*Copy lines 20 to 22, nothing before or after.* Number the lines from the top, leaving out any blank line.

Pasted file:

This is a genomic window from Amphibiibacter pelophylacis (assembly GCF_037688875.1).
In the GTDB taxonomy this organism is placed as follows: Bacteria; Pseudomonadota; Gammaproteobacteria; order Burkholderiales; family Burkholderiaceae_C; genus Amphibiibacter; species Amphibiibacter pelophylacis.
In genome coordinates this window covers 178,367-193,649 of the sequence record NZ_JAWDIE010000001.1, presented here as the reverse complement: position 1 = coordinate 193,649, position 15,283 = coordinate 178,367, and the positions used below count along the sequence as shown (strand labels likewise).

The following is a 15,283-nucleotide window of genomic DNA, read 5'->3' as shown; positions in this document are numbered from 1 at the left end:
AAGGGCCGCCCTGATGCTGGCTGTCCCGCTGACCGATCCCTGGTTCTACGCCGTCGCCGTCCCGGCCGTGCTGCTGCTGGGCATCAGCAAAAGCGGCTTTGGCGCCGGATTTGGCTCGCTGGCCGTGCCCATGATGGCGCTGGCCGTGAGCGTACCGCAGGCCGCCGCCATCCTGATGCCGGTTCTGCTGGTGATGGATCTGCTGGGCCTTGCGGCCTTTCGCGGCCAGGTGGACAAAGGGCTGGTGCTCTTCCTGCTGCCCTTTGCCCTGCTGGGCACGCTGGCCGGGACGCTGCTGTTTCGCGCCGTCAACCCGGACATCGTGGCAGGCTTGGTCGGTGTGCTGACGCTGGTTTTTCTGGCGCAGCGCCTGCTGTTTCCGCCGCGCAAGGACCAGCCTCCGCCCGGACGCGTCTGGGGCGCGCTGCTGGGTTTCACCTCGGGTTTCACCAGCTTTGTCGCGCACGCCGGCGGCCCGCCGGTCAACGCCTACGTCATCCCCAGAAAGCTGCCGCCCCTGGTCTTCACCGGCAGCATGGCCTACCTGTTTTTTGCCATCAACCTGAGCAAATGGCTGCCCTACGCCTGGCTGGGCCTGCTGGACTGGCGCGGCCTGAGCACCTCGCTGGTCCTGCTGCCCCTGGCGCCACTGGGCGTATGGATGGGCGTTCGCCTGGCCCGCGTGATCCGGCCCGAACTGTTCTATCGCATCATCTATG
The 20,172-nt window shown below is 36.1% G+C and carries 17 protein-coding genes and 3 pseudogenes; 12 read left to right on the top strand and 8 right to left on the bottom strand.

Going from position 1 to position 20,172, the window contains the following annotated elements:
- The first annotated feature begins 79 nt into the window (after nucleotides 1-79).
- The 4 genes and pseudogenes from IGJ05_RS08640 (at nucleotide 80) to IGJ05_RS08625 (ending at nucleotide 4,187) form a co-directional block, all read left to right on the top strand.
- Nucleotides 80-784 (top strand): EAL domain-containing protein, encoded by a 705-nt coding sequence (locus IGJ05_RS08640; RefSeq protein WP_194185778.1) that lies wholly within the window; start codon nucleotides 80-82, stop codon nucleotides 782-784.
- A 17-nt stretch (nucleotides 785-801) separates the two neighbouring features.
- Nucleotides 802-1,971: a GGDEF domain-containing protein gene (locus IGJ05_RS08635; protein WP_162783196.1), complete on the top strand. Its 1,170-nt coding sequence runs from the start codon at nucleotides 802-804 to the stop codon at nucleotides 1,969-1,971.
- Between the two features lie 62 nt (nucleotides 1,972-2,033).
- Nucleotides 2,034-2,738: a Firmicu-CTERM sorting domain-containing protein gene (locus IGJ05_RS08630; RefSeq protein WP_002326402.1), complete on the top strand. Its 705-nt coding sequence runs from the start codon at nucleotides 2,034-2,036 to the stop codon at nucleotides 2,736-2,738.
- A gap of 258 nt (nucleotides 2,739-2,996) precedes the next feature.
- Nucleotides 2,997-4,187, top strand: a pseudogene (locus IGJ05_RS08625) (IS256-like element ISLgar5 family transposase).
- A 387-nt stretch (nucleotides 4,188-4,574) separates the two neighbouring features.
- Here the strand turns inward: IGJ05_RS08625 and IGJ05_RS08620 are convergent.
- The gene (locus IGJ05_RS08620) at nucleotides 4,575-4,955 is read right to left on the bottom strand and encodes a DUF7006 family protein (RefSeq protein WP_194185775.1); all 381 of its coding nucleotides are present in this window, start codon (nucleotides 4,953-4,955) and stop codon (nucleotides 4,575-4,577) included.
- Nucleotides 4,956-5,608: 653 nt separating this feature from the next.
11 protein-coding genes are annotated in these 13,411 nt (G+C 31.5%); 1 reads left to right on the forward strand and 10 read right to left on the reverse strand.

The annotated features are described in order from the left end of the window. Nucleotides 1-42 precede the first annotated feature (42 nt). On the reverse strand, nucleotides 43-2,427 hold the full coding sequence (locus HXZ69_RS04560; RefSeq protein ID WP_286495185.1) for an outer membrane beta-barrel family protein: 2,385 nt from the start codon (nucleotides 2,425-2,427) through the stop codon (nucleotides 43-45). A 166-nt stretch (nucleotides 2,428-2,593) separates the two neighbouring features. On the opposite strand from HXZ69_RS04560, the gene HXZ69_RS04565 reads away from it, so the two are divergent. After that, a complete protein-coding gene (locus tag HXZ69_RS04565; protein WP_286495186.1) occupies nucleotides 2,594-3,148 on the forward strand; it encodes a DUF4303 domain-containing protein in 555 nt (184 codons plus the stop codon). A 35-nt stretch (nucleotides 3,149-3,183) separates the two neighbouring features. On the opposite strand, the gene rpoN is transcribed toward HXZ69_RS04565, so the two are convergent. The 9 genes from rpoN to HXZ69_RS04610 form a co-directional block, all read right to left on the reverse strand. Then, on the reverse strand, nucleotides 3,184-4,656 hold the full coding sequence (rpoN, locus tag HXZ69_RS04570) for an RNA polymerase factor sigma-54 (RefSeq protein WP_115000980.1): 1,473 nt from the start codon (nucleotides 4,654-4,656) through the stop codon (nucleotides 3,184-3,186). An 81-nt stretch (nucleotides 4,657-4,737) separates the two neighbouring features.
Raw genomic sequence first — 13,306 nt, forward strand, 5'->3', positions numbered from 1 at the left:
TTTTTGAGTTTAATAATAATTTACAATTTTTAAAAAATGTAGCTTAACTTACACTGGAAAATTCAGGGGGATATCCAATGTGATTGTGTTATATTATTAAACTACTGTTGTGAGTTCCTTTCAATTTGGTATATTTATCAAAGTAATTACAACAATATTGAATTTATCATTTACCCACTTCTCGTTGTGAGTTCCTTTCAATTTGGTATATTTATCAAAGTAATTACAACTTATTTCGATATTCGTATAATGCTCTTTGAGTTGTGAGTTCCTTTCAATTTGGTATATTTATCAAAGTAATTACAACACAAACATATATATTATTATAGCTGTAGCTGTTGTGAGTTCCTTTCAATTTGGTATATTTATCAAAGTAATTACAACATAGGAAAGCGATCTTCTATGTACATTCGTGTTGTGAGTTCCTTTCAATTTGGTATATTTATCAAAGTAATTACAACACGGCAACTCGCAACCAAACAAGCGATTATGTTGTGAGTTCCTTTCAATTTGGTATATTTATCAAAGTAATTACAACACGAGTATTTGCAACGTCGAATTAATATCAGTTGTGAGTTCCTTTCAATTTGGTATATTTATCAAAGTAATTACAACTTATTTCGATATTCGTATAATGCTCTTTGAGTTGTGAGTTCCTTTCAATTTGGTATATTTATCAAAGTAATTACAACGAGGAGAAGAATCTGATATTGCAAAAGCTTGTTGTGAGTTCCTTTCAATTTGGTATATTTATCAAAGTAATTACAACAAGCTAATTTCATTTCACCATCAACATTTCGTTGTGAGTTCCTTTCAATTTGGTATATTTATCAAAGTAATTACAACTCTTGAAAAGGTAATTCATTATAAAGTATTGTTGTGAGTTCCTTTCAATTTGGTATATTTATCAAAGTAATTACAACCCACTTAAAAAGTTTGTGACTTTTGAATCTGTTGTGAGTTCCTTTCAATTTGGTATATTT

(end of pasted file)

- Nucleotides 4,956-5,608: 653 nt separating this feature from the next.
11 protein-coding genes are annotated in these 13,411 nt (G+C 31.5%); 1 reads left to right on the forward strand and 10 read right to left on the reverse strand.

The annotated features are described in order from the left end of the window. Nucleotides 1-42 precede the first annotated feature (42 nt). On the reverse strand, nucleotides 43-2,427 hold the full coding sequence (locus HXZ69_RS04560; RefSeq protein ID WP_286495185.1) for an outer membrane beta-barrel family protein: 2,385 nt from the start codon (nucleotides 2,425-2,427) through the stop codon (nucleotides 43-45). A 166-nt stretch (nucleotides 2,428-2,593) separates the two neighbouring features. On the opposite strand from HXZ69_RS04560, the gene HXZ69_RS04565 reads away from it, so the two are divergent. After that, a complete protein-coding gene (locus tag HXZ69_RS04565; protein WP_286495186.1) occupies nucleotides 2,594-3,148 on the forward strand; it encodes a DUF4303 domain-containing protein in 555 nt (184 codons plus the stop codon). A 35-nt stretch (nucleotides 3,149-3,183) separates the two neighbouring features. On the opposite strand, the gene rpoN is transcribed toward HXZ69_RS04565, so the two are convergent. The 9 genes from rpoN to HXZ69_RS04610 form a co-directional block, all read right to left on the reverse strand. Then, on the reverse strand, nucleotides 3,184-4,656 hold the full coding sequence (rpoN, locus tag HXZ69_RS04570) for an RNA polymerase factor sigma-54 (RefSeq protein WP_115000980.1): 1,473 nt from the start codon (nucleotides 4,654-4,656) through the stop codon (nucleotides 3,184-3,186). An 81-nt stretch (nucleotides 4,657-4,737) separates the two neighbouring features.